Wednesday, June 08, 2005

Disciples and Multitudes. I consider the "second mile" injunction in Matthew 5:41 in the entire context of the Sermon on the Mount ("SOM"), as of course we must. (One of my favorite interpretive aphorisms is "A text without a context is a pretext".) Several scholars believe it crucial to note the introductory verses of the SOM, Matthew 5:1 and 2. These verses show that there are two possible categories of listeners, (a) "the multitudes [KJV]" or "the crowds" [NIV] and (b) "his disciples".

Notwithstanding the films we have seen that show Jesus standing on a hillside speaking to people standing and sitting about, up and down the hill like listeners in an amphitheater, Matthew 5:1 and 2 make it plain that Jesus went "up on a mountainside" to get away from the crowds. Up on that mountainside "his disciples came to him, and he began to teach them . . . " So the SOM is not for everyone. It is for those who choose to follow Jesus.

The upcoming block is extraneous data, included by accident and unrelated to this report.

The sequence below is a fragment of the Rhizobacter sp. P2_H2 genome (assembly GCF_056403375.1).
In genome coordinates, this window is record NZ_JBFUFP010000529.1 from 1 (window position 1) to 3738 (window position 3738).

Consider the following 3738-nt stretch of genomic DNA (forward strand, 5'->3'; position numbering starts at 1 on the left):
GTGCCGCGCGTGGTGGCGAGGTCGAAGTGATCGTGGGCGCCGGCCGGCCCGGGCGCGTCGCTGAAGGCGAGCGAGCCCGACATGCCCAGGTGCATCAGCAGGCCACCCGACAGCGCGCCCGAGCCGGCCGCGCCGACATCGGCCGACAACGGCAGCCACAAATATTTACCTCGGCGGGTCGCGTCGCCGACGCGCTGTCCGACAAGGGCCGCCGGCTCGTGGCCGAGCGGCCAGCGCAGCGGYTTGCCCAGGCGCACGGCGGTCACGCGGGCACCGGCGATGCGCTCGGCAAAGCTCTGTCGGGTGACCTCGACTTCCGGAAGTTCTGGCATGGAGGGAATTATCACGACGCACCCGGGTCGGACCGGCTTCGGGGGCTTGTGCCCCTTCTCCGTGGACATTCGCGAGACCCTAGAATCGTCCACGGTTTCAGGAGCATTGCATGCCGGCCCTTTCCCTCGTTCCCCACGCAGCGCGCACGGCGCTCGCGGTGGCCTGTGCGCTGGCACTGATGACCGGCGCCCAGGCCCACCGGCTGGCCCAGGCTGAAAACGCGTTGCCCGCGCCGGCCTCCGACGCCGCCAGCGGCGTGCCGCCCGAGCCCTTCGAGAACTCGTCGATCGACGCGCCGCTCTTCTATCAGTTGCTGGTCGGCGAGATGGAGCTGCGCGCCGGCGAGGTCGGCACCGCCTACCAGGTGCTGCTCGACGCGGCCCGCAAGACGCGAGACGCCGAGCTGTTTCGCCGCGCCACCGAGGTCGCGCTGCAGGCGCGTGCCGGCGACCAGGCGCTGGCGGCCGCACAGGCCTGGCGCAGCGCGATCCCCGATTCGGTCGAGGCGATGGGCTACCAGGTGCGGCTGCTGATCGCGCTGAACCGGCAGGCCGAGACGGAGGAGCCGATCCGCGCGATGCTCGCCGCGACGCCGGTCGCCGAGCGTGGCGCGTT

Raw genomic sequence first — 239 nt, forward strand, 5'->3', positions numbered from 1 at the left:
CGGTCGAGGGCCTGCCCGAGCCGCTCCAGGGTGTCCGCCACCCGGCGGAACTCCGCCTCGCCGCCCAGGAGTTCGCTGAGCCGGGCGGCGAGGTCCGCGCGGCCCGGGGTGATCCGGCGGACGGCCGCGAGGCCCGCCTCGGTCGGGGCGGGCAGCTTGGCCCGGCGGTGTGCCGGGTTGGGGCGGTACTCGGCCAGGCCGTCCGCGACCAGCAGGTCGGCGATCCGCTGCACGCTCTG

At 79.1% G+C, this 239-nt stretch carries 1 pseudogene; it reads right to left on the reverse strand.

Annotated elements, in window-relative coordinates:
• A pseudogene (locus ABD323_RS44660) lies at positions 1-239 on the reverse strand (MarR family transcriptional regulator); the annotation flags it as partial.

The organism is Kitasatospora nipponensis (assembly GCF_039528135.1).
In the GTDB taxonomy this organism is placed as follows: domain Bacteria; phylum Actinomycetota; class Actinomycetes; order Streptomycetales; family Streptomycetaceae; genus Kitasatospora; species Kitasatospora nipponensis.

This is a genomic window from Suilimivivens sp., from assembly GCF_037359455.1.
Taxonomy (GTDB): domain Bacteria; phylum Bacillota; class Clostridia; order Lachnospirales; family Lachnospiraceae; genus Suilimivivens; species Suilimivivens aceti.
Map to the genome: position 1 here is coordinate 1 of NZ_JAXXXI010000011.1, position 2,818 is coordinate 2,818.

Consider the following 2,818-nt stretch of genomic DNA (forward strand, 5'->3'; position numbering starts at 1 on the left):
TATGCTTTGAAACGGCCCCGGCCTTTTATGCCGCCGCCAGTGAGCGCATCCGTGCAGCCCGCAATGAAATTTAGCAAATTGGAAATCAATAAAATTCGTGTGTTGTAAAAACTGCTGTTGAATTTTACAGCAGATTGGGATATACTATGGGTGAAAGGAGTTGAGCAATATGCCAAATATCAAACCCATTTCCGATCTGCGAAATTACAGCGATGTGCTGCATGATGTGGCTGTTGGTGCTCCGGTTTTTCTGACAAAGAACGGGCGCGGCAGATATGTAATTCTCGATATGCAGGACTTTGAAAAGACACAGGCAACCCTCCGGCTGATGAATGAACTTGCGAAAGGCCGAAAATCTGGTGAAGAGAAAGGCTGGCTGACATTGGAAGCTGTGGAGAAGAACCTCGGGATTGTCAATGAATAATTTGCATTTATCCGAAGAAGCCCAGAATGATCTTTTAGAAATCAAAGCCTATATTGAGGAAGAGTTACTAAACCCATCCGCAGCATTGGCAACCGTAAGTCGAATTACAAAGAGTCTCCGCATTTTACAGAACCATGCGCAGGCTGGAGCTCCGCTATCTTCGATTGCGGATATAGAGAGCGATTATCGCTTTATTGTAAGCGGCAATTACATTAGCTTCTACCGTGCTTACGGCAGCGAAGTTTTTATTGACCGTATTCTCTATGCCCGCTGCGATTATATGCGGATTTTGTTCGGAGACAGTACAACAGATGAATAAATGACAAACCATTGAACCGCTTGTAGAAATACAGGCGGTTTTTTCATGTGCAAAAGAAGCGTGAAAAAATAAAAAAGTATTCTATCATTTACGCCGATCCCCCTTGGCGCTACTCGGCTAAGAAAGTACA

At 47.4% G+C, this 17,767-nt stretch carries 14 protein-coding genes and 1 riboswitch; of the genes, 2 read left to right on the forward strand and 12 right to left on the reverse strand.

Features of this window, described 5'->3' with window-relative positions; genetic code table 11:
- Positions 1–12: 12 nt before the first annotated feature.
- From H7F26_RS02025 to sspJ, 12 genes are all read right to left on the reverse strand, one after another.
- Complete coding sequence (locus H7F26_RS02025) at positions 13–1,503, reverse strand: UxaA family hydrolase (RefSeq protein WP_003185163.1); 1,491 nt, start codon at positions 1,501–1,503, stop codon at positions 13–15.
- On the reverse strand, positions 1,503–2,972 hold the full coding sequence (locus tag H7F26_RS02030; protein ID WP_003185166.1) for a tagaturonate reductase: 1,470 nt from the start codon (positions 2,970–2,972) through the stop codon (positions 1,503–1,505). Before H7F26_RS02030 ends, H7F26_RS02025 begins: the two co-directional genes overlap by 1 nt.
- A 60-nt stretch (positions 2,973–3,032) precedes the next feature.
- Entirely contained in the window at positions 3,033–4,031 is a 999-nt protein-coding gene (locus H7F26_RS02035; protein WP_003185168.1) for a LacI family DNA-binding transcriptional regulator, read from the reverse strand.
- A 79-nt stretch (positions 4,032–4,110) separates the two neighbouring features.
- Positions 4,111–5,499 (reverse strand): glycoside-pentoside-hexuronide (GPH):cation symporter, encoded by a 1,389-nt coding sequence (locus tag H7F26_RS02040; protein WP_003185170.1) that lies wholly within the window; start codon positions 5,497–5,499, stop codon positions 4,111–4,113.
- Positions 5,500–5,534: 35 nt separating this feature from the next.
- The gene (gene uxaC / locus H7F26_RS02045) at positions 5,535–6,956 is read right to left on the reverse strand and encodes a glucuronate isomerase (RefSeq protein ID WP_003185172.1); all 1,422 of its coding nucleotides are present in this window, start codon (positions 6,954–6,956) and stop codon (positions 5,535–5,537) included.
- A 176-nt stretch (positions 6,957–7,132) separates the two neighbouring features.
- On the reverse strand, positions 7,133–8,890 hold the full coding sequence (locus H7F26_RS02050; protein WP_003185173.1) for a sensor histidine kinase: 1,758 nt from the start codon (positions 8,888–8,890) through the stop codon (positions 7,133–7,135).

I guess that's obvious, but over my lifetime I have heard parts of the SOM presented as a sort of ethical prescription for everyone. But why should one do any of the things that Jesus asks in the SOM if he is not a disciple? Love my enemy? I, a young Jewish male brought up in the traditions, go a second mile with a Roman soldier, carrying his armor, his weapons, his shield? You have to be kidding. "The multitudes" are not ready to hear this. Let's get away from them and talk.

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